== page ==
Matt's blog

The story of me, an American in Edinburgh, Scotland finding my place as a musician, a husband, a father and a Christian.

I'm the Stalion, but She's the Alpha Mare

This is a post about sexism. I’ve been thinking about it for a while and I figure now’s the time to throw some thoughts out there for feedback. My first thought is this:

If you are a non-sexist male, you are blind to sexism and in your world sexism doesn’t exist. Now, don’t jump down my throat for claiming that anyone could be completely free of sexism in a sexist culture. I’m not claiming that and in fact I’ll touch on that subject in a little bit. The kind of male I’m describing here is one who legitimately respects women, doesn’t discriminate against women and is capable of understanding that men and women are different without judging one sex better than the other. I’m describing a male for whom traditional gender roles have little or no meaning. I’m trying to describe myself and I hope those who know me would agree with my assessment. Ok, the statement once more: If you are a non-sexist male (someone like myself), you are blind to sexism and in your world sexism doesn’t exist. Here’s a case study to illustrate my point.

Jeni, Andrew and I used to work at the same establishment. At that time I was a few years out of high school. Everyone else who worked there was either in high school or, like Jeni, had just graduated. The manager of the establishment was male and only a few years older than me. It became clear in just a few weeks that Andrew and I got treated better than anyone else at the store. We got paid more, got better shifts, and were treated with respect by the manager. The high school employees, including Jeni, got the exact opposite of what we did. Drew and I were aware of the discrepancy, but to be honest, most of the high school aged employees weren’t really doing their best to earn the manager’s respect and some of them had no business working there at all. If there was any discrimination it was age discrimination. There was weird sex related stuff going on too, but at the time none of it seemed like discrimination, it just seemed creepy. Being only a few miles from Chatsworth, we had some regulars in the adult entertainment industry and made no attempt to disguise that fact. We also had a male assistant manager who used to be a stripper and would ask the aforementioned customers if they could get him parts in movies, and we had a female assistant manager who did such nasty, suggestive stuff with our manager that it made me want to shower as soon as I got off shift. This sort of nasty, quasi sexual flirtation would also go on between the manager and the high school girls to a lesser degree. I didn’t see sexism in this. I saw a bunch of sexually messed up people interacting with each other in the only way they knew how. I assumed that if Andrew and I could stay out of all that stuff, Jeni could, too. Jeni left that job because of sexual harassment.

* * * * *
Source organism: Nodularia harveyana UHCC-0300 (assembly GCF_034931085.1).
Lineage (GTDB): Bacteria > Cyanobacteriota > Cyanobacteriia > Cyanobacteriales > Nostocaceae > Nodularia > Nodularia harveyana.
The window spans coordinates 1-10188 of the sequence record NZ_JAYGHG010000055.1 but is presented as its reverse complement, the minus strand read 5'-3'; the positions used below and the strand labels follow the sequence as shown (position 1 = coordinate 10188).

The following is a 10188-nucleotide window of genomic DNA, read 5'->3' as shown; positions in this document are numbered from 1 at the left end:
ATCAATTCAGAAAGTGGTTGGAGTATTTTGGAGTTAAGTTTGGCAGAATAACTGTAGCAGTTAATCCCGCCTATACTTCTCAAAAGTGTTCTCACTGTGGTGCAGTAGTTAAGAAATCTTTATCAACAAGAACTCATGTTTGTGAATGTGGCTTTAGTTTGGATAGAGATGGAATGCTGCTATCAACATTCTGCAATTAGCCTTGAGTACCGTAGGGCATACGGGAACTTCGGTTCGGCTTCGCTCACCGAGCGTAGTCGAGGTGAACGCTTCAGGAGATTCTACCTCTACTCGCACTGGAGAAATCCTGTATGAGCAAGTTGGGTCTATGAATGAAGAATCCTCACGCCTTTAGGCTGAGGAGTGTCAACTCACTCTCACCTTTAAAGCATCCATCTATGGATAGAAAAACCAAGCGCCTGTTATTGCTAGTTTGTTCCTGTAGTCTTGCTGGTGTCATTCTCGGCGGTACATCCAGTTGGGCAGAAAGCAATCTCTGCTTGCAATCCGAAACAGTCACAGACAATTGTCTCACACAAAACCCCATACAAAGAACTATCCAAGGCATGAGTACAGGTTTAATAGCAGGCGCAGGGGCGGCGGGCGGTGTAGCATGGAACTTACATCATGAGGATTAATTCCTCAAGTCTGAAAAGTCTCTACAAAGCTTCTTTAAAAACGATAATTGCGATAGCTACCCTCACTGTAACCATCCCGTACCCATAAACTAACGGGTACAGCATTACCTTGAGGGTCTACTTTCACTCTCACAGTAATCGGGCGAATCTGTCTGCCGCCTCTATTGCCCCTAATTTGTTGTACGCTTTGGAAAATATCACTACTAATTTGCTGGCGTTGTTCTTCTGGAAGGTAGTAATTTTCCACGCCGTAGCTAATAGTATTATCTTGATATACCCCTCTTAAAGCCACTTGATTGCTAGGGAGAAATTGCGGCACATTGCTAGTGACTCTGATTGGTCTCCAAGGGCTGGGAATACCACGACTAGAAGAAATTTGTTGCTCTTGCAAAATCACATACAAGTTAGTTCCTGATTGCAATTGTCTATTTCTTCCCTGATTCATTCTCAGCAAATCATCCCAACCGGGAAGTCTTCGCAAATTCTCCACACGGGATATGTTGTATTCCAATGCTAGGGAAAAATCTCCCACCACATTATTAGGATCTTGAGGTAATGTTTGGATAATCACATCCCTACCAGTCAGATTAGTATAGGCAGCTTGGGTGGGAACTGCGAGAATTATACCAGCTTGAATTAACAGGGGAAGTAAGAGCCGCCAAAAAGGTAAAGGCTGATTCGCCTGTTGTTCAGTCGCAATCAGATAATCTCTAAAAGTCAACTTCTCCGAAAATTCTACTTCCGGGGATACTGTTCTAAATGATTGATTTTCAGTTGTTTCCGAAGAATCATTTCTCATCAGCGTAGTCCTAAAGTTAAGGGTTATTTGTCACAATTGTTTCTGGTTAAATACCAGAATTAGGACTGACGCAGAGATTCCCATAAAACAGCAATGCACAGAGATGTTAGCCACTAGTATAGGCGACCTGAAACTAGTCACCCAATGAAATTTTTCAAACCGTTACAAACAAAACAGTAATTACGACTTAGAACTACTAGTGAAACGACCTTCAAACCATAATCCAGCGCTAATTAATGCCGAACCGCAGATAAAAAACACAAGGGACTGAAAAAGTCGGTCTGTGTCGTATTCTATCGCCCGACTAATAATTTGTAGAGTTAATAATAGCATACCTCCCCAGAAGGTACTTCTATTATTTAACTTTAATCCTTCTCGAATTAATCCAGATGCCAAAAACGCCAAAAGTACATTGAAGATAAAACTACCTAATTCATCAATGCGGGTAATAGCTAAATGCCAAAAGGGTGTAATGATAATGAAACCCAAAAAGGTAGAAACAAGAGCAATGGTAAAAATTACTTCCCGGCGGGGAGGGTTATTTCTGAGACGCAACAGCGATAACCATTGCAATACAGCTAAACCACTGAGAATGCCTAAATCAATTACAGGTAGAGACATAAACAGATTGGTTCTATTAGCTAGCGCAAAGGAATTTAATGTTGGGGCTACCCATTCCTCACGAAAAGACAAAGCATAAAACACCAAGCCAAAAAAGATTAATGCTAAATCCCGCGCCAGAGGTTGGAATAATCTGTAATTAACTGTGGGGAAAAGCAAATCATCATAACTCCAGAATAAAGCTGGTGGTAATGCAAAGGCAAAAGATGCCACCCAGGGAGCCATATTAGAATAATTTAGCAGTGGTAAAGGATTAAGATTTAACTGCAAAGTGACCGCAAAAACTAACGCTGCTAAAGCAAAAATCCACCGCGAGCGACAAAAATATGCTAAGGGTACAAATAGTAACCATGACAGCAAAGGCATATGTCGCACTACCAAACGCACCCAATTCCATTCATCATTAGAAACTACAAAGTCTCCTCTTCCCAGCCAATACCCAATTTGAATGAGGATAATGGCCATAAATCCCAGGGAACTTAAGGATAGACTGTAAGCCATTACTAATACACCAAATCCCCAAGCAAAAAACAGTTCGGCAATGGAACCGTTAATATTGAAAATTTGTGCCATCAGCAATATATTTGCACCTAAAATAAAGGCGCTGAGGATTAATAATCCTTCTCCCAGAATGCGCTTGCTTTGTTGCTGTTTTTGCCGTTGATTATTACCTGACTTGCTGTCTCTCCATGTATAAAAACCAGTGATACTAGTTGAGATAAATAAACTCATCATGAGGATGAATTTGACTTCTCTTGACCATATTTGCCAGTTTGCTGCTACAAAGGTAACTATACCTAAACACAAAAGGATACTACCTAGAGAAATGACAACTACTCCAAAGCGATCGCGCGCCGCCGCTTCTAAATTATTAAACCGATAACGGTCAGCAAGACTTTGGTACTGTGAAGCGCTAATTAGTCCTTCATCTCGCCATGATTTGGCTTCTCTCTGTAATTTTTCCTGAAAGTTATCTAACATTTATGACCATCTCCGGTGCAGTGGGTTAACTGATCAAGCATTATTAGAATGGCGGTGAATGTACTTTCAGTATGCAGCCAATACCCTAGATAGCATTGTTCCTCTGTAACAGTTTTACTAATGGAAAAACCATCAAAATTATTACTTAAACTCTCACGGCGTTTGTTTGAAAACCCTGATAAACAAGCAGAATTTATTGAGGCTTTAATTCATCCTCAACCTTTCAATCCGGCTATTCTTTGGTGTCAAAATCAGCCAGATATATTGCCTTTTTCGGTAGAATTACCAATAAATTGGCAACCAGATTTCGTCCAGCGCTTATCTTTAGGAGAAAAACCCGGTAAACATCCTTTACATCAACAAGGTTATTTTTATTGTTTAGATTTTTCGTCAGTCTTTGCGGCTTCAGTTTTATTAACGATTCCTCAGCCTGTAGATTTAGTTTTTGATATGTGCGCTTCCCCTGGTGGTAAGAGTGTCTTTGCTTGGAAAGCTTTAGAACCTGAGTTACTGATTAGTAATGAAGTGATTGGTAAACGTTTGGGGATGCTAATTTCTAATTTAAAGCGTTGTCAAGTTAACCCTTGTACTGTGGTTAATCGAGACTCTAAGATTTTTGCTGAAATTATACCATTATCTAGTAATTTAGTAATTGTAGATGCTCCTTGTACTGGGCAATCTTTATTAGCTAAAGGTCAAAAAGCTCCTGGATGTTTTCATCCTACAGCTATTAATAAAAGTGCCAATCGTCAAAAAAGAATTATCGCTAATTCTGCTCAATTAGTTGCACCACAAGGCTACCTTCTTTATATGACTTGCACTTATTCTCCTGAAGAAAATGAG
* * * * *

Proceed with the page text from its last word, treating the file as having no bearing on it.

Ok, so here’s the deal. I’ve always viewed Jeni as an equal and a good match for me in terms of talent, strength, and personality even long before we were dating. I assumed that since I could avoid being a part of all the weird sexual stuff going on at this job that she could too. Of course, there is a difference between Jeni and me. If I don’t go after someone with lewd comments or wandering hands, no one comes after me. And if they do, I tell them to stop and it’s over. I see now that even though I view Jeni as an equal in ability and strength with me, because of where her gender places her in society she can’t act in the same way I do. I was blinded to sexism, and in many ways I still am. Jeni went out looking for a job the past few weeks and came back with stories of interactions with business owners and managers that I know would never have happened to me. I’ve decided to edit out some of my personal reactions that I had typed here which I will summarize as not being in the business owners’ favor.

If you are a non-sexist male, you are blind to sexism and in your world sexism doesn’t exist. If you aren’t acting in a sexist way towards anyone, no one will act in a sexist way towards you. When you witness sexism, you’ll attribute it to something else. You’ll tell yourself that reason a particular girl’s being treated poorly is not because she’s female, but is because she’s not a very good worker or not a very nice person, both of which may be true. If a girl and a guy are getting nasty with each other in a way that looks like it would be harassment if only both of them weren’t willing participants, you convince yourself that it’s just two people consensually choosing to act that way with each other. You don’t stop to think that this event will reinforce with both of them that that is how you treat the opposite sex. And if you’re me you think just because you can tell the nasty girl to stop when she tries to get nasty with you, that your female friends will be able to do the same thing when the nasty guy comes for them. And you’re blind.

P.S. I don’t want to make myself come off as someone with no sexual bias. Next post I’ll discuss my own sexism which takes a remarkably different form than that of my previous employer.

By the way, if you know anything about equine herd dynamics you'll know that the title of this post is not a sexist statement.

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